I am a newbie food blogger and I've been really pondering on how much should I share about the little "behind-the-scenes-tidbits" in my posts. I wonder if people care about the story of me asking my mom about recipes I'm going to post on my blog, etc.. I do hope people would enjoy reading the stories I share ..

    This is Olivia ;)

    By the way, the photos of the broccolini are beautiful!

  2. Dear Magda,

    What a beautiful post! And what a fabulously tasty and comforting meal you've prepared. Thank you for sharing your recipes, your gorgeous photography, and a little bit of your soul in each post. You have at least one reader who really looks forward to your next creation.

    You also inspire me to write for my blog, which has been neglected for... well, years, I'm sorry to say.

    Keep writing, keep sharing, keep inspiring.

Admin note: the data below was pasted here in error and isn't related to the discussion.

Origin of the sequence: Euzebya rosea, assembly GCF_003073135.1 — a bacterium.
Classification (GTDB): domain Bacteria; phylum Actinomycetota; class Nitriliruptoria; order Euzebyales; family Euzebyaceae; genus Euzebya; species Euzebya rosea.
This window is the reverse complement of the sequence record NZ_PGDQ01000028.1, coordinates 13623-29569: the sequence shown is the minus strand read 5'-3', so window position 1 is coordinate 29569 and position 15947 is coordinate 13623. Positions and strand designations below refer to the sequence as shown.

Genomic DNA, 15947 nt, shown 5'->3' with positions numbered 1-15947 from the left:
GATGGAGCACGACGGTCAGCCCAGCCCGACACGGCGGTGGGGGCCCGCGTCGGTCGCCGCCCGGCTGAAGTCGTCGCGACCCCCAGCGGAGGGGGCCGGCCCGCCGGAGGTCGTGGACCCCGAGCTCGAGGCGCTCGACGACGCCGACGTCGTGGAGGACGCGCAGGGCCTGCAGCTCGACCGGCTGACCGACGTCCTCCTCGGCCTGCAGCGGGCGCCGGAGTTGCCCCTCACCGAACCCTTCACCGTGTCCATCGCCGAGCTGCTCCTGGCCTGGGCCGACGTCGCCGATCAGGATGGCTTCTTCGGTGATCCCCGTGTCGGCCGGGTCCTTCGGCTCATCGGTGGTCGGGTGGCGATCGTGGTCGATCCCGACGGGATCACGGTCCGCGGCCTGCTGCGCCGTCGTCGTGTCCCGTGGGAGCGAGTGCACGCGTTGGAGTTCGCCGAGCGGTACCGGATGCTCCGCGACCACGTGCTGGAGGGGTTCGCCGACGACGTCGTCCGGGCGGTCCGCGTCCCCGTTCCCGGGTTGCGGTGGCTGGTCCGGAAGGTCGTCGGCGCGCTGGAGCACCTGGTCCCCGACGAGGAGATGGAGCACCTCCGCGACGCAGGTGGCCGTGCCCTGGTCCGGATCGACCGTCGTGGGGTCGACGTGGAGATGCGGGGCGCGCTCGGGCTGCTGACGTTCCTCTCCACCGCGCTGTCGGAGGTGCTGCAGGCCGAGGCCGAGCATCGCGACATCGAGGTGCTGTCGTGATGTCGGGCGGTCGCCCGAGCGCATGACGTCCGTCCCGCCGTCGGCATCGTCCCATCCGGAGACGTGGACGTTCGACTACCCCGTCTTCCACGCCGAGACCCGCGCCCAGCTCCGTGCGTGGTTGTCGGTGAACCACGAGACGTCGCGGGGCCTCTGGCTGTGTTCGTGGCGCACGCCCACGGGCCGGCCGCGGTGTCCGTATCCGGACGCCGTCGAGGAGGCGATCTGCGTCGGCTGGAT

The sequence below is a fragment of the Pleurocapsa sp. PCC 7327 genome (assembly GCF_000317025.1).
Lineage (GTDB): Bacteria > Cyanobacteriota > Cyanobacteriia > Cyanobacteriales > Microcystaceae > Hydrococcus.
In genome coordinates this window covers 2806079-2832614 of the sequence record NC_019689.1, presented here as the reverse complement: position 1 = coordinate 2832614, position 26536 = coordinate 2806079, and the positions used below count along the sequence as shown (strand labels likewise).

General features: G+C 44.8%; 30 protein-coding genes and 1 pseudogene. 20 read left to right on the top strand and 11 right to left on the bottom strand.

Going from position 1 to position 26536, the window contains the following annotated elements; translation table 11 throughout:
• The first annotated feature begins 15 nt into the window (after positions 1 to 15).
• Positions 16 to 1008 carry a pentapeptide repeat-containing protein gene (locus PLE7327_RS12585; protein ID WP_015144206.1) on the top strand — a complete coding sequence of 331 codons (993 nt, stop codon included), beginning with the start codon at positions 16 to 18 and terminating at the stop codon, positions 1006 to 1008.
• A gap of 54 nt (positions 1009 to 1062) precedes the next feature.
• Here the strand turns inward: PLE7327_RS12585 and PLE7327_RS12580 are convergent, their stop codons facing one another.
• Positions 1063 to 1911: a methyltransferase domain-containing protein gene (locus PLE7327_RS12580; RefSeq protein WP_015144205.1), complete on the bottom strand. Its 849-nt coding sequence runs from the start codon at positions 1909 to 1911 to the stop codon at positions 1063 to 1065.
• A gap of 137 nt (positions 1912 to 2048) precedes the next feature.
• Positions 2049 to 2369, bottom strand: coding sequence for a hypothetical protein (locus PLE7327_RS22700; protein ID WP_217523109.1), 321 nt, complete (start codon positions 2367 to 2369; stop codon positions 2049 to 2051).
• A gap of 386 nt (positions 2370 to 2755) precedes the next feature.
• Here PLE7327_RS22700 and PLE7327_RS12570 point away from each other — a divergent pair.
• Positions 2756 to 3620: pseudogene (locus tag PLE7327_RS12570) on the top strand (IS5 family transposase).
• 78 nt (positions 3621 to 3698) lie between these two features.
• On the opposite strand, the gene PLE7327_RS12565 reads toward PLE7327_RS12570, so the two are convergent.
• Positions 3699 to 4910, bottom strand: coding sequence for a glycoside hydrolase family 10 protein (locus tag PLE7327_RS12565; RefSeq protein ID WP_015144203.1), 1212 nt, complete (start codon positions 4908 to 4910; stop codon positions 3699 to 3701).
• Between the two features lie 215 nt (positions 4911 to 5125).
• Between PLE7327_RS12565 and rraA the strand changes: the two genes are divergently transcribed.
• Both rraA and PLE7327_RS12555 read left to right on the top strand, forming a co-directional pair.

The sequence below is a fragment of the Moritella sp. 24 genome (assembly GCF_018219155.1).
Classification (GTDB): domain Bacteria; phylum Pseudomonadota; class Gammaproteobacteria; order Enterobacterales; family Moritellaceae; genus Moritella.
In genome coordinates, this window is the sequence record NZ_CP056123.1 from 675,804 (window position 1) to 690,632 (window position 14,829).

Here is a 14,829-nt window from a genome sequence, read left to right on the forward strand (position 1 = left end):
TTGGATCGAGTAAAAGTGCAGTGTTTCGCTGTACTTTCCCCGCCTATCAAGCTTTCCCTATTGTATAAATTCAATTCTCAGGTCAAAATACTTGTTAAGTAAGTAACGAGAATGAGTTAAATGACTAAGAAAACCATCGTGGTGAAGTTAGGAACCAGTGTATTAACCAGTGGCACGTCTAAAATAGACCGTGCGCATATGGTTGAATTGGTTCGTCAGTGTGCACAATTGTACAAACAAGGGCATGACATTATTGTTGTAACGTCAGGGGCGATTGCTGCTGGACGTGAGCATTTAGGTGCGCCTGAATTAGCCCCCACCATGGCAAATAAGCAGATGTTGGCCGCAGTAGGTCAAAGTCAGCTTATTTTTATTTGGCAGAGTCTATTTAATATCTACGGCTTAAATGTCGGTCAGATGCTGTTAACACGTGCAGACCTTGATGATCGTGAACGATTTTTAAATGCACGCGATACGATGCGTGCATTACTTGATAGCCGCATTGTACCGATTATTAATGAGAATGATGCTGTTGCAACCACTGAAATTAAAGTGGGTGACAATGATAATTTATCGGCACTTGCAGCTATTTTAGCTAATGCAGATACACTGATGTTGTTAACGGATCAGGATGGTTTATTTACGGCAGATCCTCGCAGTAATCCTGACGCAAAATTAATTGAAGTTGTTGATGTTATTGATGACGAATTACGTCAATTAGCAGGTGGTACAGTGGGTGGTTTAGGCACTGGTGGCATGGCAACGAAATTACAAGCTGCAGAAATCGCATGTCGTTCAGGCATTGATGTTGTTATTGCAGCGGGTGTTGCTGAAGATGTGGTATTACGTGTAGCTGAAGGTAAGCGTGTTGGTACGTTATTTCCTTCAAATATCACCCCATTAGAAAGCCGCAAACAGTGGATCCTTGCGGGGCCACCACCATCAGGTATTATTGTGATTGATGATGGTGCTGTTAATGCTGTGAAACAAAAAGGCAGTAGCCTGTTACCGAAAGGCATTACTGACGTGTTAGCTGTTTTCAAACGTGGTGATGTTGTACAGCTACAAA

1. Dear Mandie, so glad to find a note from you this morning :) Thank you for your sweet and supportive words. If you feel the need to, start blogging again. I would love to follow your own stories and adventures!

  3. I have enjoyed reading your blog for precisely the reasons you list. The person behind it, and the fact that she shares just enough to make it comfortable and a welcoming place. I will say this: Your photos are getting to be pure works of art! A hug from Beirut.

    1. Thank you very much Joumana. It makes me happy to hear that you enjoy my blog and photos :)